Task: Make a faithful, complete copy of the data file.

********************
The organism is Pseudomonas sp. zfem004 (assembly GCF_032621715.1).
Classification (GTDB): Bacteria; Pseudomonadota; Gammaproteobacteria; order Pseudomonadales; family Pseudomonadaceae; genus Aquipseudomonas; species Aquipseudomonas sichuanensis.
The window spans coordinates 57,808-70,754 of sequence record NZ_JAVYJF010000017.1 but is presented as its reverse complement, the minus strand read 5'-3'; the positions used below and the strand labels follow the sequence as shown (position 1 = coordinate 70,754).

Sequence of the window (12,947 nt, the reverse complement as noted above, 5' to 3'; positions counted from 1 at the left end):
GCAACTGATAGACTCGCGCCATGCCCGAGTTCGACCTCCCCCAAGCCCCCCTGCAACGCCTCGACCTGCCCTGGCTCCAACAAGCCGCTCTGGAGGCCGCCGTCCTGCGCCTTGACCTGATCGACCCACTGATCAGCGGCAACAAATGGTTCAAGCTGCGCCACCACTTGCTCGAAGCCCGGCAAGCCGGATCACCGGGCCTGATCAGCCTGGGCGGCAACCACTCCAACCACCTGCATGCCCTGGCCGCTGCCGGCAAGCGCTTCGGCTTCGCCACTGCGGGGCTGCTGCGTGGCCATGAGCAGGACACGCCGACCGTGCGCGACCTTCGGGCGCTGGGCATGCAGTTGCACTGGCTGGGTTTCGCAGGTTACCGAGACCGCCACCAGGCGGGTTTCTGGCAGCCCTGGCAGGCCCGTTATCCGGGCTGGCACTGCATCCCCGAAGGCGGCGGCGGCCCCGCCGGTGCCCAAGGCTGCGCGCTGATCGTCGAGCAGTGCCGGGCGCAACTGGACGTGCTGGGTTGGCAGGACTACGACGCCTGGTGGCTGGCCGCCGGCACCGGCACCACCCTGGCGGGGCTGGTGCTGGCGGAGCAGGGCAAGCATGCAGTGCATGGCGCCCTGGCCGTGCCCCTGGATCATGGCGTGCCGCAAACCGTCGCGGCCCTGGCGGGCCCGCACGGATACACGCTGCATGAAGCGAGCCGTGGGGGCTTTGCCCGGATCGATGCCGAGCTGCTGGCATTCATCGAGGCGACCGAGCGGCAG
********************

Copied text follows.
The organism is Pseudomonas sp. zfem004 (assembly GCF_032621715.1).
Classification (GTDB): Bacteria; Pseudomonadota; Gammaproteobacteria; order Pseudomonadales; family Pseudomonadaceae; genus Aquipseudomonas; species Aquipseudomonas sichuanensis.
The window spans coordinates 57,808-70,754 of sequence record NZ_JAVYJF010000017.1 but is presented as its reverse complement, the minus strand read 5'-3'; the positions used below and the strand labels follow the sequence as shown (position 1 = coordinate 70,754).

Sequence of the window (12,947 nt, the reverse complement as noted above, 5' to 3'; positions counted from 1 at the left end):
GCAACTGATAGACTCGCGCCATGCCCGAGTTCGACCTCCCCCAAGCCCCCCTGCAACGCCTCGACCTGCCCTGGCTCCAACAAGCCGCTCTGGAGGCCGCCGTCCTGCGCCTTGACCTGATCGACCCACTGATCAGCGGCAACAAATGGTTCAAGCTGCGCCACCACTTGCTCGAAGCCCGGCAAGCCGGATCACCGGGCCTGATCAGCCTGGGCGGCAACCACTCCAACCACCTGCATGCCCTGGCCGCTGCCGGCAAGCGCTTCGGCTTCGCCACTGCGGGGCTGCTGCGTGGCCATGAGCAGGACACGCCGACCGTGCGCGACCTTCGGGCGCTGGGCATGCAGTTGCACTGGCTGGGTTTCGCAGGTTACCGAGACCGCCACCAGGCGGGTTTCTGGCAGCCCTGGCAGGCCCGTTATCCGGGCTGGCACTGCATCCCCGAAGGCGGCGGCGGCCCCGCCGGTGCCCAAGGCTGCGCGCTGATCGTCGAGCAGTGCCGGGCGCAACTGGACGTGCTGGGTTGGCAGGACTACGACGCCTGGTGGCTGGCCGCCGGCACCGGCACCACCCTGGCGGGGCTGGTGCTGGCGGAGCAGGGCAAGCATGCAGTGCATGGCGCCCTGGCCGTGCCCCTGGATCATGGCGTGCCGCAAACCGTCGCGGCCCTGGCGGGCCCGCACGGATACACGCTGCATGAAGCGAGCCGTGGGGGCTTTGCCCGGATCGATGCCGAGCTGCTGGCATTCATCGAGGCGACCGAGCGGCAG